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Valhalla Rising is part of Clive Cussler's series of novels featuring Dirk Pitt the director of the National Underwater Marine Agency (NUMA) Dirk Pitt always seems to be in the right place at the right time to enact a daring rescue and this novel is no exception to that rule. When a fire rages aboard a luxury cruise ship on its maiden voyage, the passengers & crew don't realise until it's too late to do anything as all the fire fighting & detecting equipment has been disabled. Pitt and the crew of his NUMA research vessel come to the rescue and save almost all of those on board. When the ship then sinks and Pitt is asked to investigate the wreckage, he soon discovers evidence that the fire was no accident, but a deliberate act of vandalism. Pitt must race against time and an unknown enemy to discover who destroyed the ship and why. Clive Cussler writes yet another excellant novel, it's exciting and enthralling, however I personally found the plot a little too far fetched for reality this time, which did diminish my enjoyment of the novel. I did enjoy the book, however I think that this is not as good as some of his other novels as one of the things I've always liked is the plausibility of the plot. The plot was full of the usual twists and turns that I've come to expect in a Clive Cussler novel and keeps you guessing right to the end. Overall, I did enjoy this book and I would recommend it, however if you've not read a Clive Cussler novel, I wouldn't recommend this as your first read, try a different novel instead!
Valhalla rising is another novel in that James Bond wishing character Dirk Pitt as written by Clive Cussler. Dirk is your all action hero, good looking, tall, athletic, intelligent - yes you will either love him or hate him. I suspect if I ever met him I'd find him a really nice guy and wish I looked like him and definitely wish I had his success with women. Dirk is the lead investigator for a fictitious government agency, the National Underwater Marine Agency (NUMA), fronted by Admiral Sandecker this agency is very much the guardian of the sea. Everyone who works for the agency are by definition, good looking intelligent, honest and reliable. All those against are greedy capatalists whose actions are leading to ocean catalysms. There is always a historical angle and the answer to the current problem is usually buried in some ancient mystery. In this novel, Dirk saves the lives of all those on board a tour ship, and he is then employed to find out why the ship has sunk There is then a side story about a brilliant professor whose had his plans stolen, the professor is rugged and good looking (can you guess which side he's on?). The plans are of course linked to the ship sinking, and Pitt in the mean time rescues two beautiful scientist, who as a way of saying thanks put out for Dirk at various parts in the novel. There is then of course a nasty grubby capatalist who has a feindish scam about using the Professors technology but would lead to ocean cataclysms. The book is a little ludicrous, all the characters are more like caricatures, i.e. handsome heroes, beautiful simpering women, black and evil enemies and lots of really bad quips after a villain is despatched. THis is James Bond as written by a 13 year old whose seen a woman but hasn't yet had sex, it places women in the sphere of only being impressed by real men. They are beautiful but if Dirk looks at them and pulls them into his manly grip then they just give him what he wants. Dirk by the way is supposed to be engaged to a congresswomen. She's as you might suspect tall, gorgeous and constantly horny, and thats about all she does in this book. She pops up helps Dirk, sleeps with him, greases a few movement in the senate and then sleeps with him again. Clive Cusslers novels aren't James Bond but they are barely basildon bond in this one, his early novels are better but here he simply slides into cliche.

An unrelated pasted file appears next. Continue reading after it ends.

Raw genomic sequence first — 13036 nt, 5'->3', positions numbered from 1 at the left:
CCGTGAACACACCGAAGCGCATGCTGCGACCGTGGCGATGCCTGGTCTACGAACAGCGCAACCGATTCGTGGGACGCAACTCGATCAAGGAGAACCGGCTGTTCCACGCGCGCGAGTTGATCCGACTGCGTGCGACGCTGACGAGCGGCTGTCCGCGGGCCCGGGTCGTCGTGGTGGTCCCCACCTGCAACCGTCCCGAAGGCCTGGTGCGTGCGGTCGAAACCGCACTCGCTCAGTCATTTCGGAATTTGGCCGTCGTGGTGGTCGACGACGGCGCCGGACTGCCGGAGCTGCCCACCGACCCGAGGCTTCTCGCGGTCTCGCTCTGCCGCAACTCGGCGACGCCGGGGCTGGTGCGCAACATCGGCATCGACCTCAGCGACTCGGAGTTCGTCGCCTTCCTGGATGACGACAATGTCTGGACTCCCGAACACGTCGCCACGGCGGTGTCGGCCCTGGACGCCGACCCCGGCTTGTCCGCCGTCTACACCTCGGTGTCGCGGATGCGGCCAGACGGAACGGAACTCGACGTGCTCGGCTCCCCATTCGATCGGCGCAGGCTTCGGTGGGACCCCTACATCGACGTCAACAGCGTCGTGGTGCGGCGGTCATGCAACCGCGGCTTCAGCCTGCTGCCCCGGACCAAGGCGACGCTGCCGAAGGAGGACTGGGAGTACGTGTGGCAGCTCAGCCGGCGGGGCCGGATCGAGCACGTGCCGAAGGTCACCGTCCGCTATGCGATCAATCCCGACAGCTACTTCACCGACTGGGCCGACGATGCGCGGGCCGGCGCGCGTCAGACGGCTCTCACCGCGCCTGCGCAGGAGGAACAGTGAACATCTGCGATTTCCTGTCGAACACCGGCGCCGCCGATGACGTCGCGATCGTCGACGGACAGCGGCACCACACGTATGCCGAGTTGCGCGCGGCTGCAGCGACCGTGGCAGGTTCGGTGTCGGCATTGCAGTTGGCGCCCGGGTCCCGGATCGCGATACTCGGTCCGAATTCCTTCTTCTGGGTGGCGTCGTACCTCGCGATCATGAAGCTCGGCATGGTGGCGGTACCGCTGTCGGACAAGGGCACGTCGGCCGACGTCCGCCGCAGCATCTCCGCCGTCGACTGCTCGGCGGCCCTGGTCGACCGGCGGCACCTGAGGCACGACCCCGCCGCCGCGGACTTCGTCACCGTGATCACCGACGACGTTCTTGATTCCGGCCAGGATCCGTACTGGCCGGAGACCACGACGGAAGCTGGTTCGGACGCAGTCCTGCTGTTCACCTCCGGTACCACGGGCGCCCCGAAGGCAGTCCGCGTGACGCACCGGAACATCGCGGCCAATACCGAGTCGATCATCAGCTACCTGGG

Well, what on earth can I say about this book? This is one of a long, long (or yawn, yawn?) series books based around the character Dirk Pitt (who makes James Bond look like a shy, retired accountant). Not only does Dirk sound like the star of a 70's blue film, his attitudes (which I would assume reflect those of his creator) would certainly not be out of place in the 1870's let alone the 1970's. Dirk is 'a tall man, three inches more than six feet and a lean 185 pounds' whose 'every movement seemed consciously planned', a 'sucker for beautiful children and handicapped children' whilst swimming he 'stroked mightily underwater like an Olympic swimmer', someone of whom all woman say 'I've never met anyone quite like you before' before melting into his 'strong, manly, protecting embrace'. As you may have gathered, sexism is alive and well in the mind of Mr Cussler - all the women wear skirts, fiercely independent until aroused by Dirks animal magnetism at which point they metamorphosis into sycophantic, blushing virginal teenagers. In this adventure, he almost single-handedly rescues 2500 passengers from a state of the art tour ship, equipped only with a survey ship 'Deep Encounter', two submersibles and a Swiss army knife, pencil and one of those funny things you get free in cornflake packets - okay, I exaggerate - no Swiss army knife. In between directing the most talked about rescue in maritime history, he also manages to dive into the sea to rescue a beautiful young woman, who just happens to be the daughter of a world famous philanthropic scientist who has died during a struggle with 2 assassins who tried to steal his 'battered old' suitcase before he slipped overboard in the struggle, breaks his back and dies in her arms after she jumps ship to rescue him. Oh and did I forget to mention, he also (with no training other than some boxing experience) kills one of the highly trained assassins who is about to kill our heroine? All this in the first couple of chapters! Being employed by NUMA (National Underwater and Marine Agency), a government sponsored research foundation, he is the obvious choice of the insurance company to discover exactly why fire raged uncontrolled through a state of the art tour ship, equipped with the all fire precautions and built almost entirely of fireproof materials. Soon our hero dives to the deepest, darkest trench in oceanographic history in an experimental submersible (never tested at this depth ho hum) and discovers that that it was sabotage! Shock! Horror! However, communication has been lost with the 'Deep Encounter' and when Dirk and his faithful sidekick Al, accompanied by female oceanographer Misty Graham rise to the surface, the surface vessel has vanished. The trio survive for days, capturing rainwater in a rug and catching fish with the innards of various electronic gizmos (wires!), and eventually are saved by a strange old man, alone in the middle of the virtually uncharted ocean. Another state of the art boat, captained by none other than Clive Cussler! Oh please! This is a peccadillo of Cussler - he has no shame at all about writing the book and always pops up as a character that pulls Dirk from the jaws of death - again, and again, and again. I think Alfred Hitchcock did this with a lot more style and without informing the viewer/reader that, 'hey, it's me!'. Anyway, not to spoil the plot (such as it is) too much, an EVIL corporation wants to obtain the late Dr Egan's formula for environmentally friendly power (oh dear, count the clichés already dear reader) and ultimately, Dirk Pitt once again saves the world in his own inimitable style. I suppose you could spend some time totalling up how many people Dirk saves in one book (a bit like counting the deaths in the early Rambo films) but I would suggest that you find something more enjoyable to while away the time - maybe chewing on a nice shiny new razor blade may be more fun. Clive Cussler has been around for quite a while now - consistently churning out the most ridiculously plotted, cliché ridden, macho garbage you could wish to read (in my humble opinion). Valhalla Rising fails to rise above the normal puerility that I have come to expect from his Dirk Pitt novels. To use a seafaring phrase, Clive my old salt, it's bilge.